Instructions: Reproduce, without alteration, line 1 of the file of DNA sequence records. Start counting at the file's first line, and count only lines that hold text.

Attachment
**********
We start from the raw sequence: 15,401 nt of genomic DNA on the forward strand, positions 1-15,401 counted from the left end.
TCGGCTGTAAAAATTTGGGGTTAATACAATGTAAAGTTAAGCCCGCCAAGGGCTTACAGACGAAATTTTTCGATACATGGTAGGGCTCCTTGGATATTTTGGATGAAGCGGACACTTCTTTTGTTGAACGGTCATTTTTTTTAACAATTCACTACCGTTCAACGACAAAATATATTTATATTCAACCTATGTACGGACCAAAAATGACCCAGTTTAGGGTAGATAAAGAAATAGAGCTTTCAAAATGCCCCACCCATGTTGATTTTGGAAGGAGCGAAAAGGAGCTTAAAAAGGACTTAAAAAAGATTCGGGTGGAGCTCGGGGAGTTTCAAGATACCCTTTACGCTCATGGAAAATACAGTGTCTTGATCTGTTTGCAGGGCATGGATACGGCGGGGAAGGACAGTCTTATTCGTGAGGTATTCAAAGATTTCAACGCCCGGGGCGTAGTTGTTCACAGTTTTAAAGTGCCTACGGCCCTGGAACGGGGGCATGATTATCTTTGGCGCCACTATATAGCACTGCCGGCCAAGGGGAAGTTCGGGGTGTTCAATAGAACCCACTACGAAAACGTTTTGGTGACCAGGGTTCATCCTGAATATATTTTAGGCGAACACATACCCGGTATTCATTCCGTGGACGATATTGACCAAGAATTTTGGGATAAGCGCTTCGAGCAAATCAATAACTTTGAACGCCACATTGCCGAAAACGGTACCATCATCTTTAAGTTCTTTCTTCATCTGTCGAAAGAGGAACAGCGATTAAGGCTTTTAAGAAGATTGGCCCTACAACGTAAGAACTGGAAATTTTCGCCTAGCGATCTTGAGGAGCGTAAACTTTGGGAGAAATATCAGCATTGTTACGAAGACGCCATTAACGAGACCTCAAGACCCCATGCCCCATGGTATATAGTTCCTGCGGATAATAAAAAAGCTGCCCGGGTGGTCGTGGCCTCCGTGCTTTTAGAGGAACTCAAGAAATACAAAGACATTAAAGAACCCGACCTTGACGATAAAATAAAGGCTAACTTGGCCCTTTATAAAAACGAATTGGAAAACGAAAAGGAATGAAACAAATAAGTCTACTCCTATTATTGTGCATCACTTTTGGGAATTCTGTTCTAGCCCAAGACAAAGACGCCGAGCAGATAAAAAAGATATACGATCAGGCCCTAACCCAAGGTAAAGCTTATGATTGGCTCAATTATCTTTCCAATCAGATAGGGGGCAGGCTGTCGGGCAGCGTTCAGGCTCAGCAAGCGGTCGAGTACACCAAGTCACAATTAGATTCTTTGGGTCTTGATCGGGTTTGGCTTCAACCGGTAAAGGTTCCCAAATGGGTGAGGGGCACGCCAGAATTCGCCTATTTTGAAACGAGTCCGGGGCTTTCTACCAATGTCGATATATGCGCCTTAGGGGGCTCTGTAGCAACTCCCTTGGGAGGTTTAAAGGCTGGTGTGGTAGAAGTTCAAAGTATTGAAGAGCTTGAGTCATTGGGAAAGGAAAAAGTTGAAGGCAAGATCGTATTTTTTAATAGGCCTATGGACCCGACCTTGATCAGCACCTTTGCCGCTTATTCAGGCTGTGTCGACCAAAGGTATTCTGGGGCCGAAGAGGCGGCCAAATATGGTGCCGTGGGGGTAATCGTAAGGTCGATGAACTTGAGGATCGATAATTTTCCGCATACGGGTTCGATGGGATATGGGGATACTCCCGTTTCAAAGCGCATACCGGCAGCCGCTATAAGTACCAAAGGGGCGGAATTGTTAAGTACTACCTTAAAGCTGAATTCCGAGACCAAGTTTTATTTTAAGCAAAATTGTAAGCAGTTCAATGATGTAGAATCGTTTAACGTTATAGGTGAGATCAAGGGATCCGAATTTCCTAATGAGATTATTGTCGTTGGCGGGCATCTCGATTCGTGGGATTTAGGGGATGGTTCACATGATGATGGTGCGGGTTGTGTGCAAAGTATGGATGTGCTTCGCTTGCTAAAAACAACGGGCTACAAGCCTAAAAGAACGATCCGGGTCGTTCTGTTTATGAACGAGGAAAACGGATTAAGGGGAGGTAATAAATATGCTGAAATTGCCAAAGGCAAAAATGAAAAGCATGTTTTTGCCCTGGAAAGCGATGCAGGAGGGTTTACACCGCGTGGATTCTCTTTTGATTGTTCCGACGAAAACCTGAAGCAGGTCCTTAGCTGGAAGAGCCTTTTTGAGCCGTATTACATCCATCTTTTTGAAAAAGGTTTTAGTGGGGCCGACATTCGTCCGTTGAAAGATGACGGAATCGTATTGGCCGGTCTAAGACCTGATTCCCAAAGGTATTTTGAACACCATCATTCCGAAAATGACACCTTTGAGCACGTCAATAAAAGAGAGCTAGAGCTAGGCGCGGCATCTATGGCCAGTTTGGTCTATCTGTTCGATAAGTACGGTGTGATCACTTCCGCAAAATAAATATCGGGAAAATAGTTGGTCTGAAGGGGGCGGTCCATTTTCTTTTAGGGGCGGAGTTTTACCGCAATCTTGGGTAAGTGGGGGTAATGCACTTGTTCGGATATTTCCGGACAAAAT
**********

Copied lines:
We start from the raw sequence: 15,401 nt of genomic DNA on the forward strand, positions 1-15,401 counted from the left end.